I point this out because I sometimes feel like first-time authors take a look at something like the thirty six dramatic situations or the grand list of role playing game plots and think “I should be able to produce something better than this – something edgy, different, challenging!” While those authors are not necessarily wrong, in a greater sense, they are not always right, either.

It used to be that when an artist took his first steps along the path of creativity, he would find a master and apprentice himself. After a few years, he would graduate from apprentice to journeyman and, finally, to the rank of master. To cross from one stage to another, the artisan would produce a definitive work, which is where we get the term “masterpiece” from. To be honest, I’m not sure how easy it is to find an author who is willing to mentor a new talent anymore, although I’m sure it does happen from time to time. But the idea of a series of gradual steps is still an appealing one and should probably be reintroduced.

I read once that the first novel or two are usually autobiographical. It is only after the author has taken a look at someone else and wondered “what is their life like?” that he begins to get into a different mode. I’m really not sure how well that holds true for every author, but I do know that new authors could do a lot worse than to pick a plot that interests them and just knocked out a single novel that shows how well they can tell a story. It doesn’t have to be new or original or fancy or marketable at all.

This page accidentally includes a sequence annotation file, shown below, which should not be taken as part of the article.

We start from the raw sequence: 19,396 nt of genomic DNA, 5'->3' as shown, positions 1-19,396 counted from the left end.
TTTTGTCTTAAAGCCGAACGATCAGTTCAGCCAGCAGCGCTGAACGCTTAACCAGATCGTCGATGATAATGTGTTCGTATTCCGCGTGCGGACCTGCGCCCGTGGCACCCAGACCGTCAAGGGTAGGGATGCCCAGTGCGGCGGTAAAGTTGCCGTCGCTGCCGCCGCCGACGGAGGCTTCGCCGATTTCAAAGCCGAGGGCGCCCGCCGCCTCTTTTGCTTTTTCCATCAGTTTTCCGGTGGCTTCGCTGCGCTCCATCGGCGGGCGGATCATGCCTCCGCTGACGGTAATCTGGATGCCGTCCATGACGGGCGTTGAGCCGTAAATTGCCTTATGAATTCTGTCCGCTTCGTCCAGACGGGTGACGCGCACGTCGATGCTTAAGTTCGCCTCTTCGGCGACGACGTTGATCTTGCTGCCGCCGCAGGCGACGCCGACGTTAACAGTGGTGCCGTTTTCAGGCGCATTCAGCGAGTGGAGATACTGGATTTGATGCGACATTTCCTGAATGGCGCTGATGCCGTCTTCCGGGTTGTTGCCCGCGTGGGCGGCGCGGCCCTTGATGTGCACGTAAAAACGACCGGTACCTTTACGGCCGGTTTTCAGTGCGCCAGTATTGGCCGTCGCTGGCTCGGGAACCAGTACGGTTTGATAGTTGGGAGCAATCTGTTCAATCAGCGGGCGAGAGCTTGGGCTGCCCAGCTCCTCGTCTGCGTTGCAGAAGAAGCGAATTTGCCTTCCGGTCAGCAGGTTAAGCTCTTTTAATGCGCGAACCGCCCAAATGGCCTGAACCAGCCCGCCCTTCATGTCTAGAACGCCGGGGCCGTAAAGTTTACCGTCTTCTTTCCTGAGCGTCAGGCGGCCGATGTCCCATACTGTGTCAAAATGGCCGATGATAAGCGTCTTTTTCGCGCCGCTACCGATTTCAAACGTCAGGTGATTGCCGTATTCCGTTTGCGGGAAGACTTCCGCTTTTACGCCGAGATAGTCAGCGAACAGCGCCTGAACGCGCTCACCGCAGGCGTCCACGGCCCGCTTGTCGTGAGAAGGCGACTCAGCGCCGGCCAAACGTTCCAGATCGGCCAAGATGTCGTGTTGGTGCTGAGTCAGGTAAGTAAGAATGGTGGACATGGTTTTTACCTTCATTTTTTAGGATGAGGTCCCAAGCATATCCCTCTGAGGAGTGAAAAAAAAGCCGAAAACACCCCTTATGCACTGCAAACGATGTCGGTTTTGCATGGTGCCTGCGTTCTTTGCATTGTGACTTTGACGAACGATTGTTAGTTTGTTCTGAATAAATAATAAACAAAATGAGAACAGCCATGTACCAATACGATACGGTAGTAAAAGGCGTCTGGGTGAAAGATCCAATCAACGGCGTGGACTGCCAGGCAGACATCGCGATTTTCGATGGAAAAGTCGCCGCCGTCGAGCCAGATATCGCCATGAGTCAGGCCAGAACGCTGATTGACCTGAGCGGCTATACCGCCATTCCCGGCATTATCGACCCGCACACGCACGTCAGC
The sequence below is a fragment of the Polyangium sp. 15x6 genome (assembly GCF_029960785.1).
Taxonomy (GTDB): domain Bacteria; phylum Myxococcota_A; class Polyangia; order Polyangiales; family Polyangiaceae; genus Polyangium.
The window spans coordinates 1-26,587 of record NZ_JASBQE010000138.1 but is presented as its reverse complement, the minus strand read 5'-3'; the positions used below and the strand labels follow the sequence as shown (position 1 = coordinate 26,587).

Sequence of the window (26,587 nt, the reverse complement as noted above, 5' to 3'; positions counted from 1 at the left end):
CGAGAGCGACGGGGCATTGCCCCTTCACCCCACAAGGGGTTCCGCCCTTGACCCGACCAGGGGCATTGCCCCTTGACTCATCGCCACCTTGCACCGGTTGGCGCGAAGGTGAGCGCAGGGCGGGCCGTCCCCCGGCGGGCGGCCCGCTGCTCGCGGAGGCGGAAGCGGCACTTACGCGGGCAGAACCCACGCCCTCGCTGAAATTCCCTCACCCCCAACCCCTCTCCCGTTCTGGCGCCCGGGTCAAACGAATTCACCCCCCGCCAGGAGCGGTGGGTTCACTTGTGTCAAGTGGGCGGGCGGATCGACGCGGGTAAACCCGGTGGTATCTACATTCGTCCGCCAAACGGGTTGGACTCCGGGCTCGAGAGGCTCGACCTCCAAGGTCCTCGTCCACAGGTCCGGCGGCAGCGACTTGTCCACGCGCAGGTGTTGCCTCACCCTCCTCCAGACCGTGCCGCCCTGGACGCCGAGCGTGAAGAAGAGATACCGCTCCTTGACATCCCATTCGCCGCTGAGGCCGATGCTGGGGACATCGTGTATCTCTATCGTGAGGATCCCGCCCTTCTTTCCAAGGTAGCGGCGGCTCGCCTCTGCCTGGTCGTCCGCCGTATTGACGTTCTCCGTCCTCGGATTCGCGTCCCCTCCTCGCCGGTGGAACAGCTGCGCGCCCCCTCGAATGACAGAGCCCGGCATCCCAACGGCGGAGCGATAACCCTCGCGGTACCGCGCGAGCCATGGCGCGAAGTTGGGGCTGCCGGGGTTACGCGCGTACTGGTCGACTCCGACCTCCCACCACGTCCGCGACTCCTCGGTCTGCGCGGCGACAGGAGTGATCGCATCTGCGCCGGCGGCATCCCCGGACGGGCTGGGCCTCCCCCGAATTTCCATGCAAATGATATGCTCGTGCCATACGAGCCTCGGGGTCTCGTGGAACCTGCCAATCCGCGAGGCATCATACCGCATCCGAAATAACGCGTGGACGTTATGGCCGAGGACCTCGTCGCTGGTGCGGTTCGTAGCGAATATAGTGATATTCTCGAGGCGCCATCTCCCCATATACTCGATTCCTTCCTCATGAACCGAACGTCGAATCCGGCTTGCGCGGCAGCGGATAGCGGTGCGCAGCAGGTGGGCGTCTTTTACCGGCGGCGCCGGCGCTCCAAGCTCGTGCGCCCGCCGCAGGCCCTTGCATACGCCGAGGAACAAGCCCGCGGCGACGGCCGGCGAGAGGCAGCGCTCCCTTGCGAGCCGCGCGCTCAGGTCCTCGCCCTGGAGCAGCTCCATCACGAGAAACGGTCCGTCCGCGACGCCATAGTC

In fact, I would argue that the first two or three novels should never be exposed to the light of day. Those are the apprentice works – a chance to work all of the bad narrative choices out of the system before getting around to the real job of writing a proper novel that breaks the rules the author has worked so hard to learn.

At this point, reader reaction will probably cut in one of two directions. Writers with a single novel (or less) under their belts are no doubt cringing and saying something to the effect of, “But what if I never get another novel-worthy idea?” Seasoned writers, with at least two novels under their belts, understand that it doesn’t work like that. Getting good at novel-writing takes time and effort and an inability to be dismayed by something as simple as an anonymous blog writer with delusions of grandeur.

But getting good at self-publishing can only work if you have a good novel to work with. And ignoring the basics of writing in a rush to get something published will not serve you as well as you might think. You might end up in the same boat as the individual who inspired this post and nobody wants that. It doesn’t make you look good and it doesn’t make the prospect of self-publishing look good. In the end, you aren’t just hurting yourself – you are hurting the rest of us as well.

So, for the good of your writing, the good of your self-publishing career and for the good of the community in general, take it slow. Be the best writer you can be and then write another novel where you strive to be even better. It’s the first step on an important journey and the rest of us would prefer that you not destroy the road we’re all walking on.